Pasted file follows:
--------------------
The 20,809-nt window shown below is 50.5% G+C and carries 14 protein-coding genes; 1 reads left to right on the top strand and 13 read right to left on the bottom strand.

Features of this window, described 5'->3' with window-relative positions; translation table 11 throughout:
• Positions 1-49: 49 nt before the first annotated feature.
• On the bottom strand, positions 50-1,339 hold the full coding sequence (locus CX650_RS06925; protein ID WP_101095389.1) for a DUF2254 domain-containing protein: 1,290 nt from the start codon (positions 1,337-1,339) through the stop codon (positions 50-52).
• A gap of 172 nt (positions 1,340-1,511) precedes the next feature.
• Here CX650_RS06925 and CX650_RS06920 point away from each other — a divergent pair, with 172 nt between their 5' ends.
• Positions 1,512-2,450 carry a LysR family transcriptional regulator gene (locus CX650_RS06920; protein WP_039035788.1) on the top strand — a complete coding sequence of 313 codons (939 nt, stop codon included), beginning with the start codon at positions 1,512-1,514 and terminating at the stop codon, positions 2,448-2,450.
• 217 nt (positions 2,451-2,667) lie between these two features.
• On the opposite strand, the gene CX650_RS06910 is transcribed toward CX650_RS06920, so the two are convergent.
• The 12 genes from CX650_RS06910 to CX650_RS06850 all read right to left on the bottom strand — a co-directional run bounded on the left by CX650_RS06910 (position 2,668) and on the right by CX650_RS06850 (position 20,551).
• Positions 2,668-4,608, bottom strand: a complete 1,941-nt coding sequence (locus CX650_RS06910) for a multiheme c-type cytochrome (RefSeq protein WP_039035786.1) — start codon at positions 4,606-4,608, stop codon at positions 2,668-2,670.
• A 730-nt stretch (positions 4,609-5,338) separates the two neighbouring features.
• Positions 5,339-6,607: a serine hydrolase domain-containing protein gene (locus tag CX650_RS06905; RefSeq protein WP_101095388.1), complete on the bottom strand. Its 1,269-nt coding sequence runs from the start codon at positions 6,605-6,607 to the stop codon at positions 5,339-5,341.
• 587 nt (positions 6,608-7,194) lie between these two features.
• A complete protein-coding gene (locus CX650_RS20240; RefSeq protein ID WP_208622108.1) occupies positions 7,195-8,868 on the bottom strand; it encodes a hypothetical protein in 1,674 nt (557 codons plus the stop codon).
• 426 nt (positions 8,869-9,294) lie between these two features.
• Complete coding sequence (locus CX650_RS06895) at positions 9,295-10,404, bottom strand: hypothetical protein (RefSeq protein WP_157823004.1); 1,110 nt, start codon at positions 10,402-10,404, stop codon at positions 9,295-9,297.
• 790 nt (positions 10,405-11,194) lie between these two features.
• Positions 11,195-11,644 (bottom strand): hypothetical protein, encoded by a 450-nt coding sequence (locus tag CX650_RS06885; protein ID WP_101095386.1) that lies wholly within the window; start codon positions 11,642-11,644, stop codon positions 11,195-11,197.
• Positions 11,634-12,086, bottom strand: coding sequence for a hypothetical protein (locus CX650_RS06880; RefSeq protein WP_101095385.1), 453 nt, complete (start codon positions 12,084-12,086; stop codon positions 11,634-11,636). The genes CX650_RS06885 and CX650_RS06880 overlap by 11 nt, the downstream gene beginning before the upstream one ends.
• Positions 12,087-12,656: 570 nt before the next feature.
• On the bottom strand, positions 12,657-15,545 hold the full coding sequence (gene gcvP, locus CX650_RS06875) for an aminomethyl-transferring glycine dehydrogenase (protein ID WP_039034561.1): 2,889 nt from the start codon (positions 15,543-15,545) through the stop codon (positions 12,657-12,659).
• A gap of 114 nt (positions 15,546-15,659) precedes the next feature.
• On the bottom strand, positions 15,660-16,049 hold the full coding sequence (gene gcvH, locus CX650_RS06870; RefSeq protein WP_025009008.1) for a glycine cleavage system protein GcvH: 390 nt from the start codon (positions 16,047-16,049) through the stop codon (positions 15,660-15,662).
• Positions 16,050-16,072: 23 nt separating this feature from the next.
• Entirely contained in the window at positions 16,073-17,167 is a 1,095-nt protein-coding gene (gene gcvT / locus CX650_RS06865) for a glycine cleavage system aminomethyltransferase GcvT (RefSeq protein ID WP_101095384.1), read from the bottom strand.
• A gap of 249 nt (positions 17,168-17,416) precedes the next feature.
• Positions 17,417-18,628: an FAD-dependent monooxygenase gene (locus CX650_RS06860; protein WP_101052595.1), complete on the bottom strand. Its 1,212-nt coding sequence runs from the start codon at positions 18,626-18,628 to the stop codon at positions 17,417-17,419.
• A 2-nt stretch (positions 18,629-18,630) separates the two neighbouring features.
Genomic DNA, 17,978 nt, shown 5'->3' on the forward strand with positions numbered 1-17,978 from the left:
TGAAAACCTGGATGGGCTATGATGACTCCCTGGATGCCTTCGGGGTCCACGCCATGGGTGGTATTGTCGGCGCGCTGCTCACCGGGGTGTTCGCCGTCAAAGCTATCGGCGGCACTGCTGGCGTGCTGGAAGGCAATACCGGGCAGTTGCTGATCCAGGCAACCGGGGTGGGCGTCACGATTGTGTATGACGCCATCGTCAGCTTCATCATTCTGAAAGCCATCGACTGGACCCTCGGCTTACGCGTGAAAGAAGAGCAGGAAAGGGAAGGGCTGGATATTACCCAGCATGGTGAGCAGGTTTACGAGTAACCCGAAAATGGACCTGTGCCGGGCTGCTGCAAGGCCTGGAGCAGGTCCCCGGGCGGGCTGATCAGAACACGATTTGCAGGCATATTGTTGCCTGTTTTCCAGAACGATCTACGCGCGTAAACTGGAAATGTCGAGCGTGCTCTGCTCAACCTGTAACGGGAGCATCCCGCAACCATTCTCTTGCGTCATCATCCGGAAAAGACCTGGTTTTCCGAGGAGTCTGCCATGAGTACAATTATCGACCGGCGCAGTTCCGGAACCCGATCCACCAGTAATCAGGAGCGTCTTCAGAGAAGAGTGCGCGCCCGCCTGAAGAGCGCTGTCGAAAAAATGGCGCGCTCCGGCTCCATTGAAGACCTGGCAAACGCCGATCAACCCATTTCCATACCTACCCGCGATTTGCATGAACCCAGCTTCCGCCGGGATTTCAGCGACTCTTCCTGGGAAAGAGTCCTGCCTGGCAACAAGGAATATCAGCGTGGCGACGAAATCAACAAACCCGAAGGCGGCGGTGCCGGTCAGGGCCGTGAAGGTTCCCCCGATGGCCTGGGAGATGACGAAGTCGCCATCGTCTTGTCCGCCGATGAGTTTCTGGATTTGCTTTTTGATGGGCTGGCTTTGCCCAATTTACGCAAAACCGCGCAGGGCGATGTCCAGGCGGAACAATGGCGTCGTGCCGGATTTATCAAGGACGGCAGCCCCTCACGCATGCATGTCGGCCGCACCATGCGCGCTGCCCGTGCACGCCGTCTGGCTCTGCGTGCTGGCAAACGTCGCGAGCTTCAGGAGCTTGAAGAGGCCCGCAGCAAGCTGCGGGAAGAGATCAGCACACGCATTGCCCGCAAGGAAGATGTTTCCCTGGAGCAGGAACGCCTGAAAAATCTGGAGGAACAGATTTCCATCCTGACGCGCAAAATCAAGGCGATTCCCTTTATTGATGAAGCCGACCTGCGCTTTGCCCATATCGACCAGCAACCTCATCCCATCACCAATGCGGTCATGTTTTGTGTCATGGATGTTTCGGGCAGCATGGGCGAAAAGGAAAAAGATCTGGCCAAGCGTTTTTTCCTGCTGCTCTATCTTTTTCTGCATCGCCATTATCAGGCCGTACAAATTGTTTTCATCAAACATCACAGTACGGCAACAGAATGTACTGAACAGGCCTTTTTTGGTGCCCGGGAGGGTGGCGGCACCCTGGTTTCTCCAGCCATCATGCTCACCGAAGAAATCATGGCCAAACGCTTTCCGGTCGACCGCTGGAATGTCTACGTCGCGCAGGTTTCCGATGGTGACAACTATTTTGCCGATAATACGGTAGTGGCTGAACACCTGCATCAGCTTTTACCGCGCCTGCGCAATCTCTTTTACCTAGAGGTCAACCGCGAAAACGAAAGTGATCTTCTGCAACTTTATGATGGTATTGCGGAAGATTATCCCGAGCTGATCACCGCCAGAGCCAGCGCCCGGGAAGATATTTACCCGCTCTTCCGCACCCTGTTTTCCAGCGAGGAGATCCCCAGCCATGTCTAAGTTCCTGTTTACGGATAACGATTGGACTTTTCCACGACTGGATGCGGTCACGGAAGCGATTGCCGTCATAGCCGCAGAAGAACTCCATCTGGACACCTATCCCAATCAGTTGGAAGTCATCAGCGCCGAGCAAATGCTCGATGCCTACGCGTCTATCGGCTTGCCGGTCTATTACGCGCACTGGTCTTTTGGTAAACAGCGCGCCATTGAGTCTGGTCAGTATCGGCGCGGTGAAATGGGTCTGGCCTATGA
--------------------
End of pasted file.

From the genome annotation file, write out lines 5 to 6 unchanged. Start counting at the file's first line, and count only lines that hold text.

• A gap of 172 nt (positions 1,340-1,511) precedes the next feature.
• Here CX650_RS06925 and CX650_RS06920 point away from each other — a divergent pair, with 172 nt between their 5' ends.